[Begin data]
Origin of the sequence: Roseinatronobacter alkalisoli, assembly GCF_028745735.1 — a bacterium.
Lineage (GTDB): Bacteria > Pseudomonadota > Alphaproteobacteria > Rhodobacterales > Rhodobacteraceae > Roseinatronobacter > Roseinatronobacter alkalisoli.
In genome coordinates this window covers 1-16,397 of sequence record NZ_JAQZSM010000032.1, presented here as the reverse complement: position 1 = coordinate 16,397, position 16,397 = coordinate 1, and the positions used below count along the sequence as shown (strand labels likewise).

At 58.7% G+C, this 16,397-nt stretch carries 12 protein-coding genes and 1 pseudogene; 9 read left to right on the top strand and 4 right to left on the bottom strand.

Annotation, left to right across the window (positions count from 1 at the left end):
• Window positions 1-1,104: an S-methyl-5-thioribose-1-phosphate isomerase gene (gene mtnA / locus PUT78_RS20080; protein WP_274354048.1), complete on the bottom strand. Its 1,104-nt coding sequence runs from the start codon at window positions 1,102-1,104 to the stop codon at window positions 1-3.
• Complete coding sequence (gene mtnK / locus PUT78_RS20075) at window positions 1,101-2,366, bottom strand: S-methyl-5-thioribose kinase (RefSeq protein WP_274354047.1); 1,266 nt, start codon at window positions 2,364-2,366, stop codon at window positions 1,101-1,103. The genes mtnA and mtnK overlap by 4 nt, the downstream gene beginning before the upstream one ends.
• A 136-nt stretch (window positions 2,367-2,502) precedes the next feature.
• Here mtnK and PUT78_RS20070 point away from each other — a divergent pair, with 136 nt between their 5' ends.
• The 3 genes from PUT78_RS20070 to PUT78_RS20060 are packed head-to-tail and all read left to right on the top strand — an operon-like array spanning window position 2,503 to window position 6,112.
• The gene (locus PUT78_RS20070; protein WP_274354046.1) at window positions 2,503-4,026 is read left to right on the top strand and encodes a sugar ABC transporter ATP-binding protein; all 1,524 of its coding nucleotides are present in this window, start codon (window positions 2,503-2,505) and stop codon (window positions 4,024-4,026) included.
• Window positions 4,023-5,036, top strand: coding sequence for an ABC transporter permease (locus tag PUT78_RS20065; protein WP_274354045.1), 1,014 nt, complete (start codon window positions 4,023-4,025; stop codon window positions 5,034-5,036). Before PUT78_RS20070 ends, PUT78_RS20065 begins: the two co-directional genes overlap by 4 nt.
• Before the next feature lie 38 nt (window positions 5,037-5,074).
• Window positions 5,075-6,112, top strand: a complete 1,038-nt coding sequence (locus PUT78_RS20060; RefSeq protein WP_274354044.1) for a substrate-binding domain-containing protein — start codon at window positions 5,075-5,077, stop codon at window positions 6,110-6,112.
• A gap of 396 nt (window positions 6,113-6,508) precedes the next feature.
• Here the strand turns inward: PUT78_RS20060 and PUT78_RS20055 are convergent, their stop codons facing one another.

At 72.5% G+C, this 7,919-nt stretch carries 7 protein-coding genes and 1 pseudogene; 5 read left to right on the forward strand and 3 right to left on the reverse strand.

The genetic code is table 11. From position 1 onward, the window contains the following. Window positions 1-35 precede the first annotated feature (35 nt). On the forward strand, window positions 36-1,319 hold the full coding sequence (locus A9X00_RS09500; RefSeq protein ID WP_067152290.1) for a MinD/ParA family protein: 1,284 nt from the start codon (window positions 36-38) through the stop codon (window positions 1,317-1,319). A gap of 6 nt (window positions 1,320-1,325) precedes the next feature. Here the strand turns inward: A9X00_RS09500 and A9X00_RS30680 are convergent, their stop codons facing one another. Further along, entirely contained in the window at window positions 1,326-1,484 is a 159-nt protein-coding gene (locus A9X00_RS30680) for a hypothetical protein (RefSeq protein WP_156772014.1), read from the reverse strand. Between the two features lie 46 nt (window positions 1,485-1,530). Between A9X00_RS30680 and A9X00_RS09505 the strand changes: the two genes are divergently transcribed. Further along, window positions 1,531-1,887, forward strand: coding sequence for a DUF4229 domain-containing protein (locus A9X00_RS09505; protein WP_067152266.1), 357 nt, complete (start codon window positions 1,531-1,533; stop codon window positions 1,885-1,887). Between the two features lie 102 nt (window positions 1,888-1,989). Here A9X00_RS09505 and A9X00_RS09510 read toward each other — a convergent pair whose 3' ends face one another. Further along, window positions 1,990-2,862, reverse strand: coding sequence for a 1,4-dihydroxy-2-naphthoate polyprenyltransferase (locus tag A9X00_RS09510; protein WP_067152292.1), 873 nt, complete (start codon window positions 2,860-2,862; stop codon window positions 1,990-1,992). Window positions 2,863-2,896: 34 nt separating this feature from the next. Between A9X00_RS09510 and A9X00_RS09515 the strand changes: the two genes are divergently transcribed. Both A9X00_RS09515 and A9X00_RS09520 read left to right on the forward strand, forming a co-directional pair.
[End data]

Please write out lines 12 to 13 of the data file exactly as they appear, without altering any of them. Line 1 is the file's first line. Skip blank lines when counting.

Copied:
• Window positions 4,023-5,036, top strand: coding sequence for an ABC transporter permease (locus tag PUT78_RS20065; protein WP_274354045.1), 1,014 nt, complete (start codon window positions 4,023-4,025; stop codon window positions 5,034-5,036). Before PUT78_RS20070 ends, PUT78_RS20065 begins: the two co-directional genes overlap by 4 nt.
• Before the next feature lie 38 nt (window positions 5,037-5,074).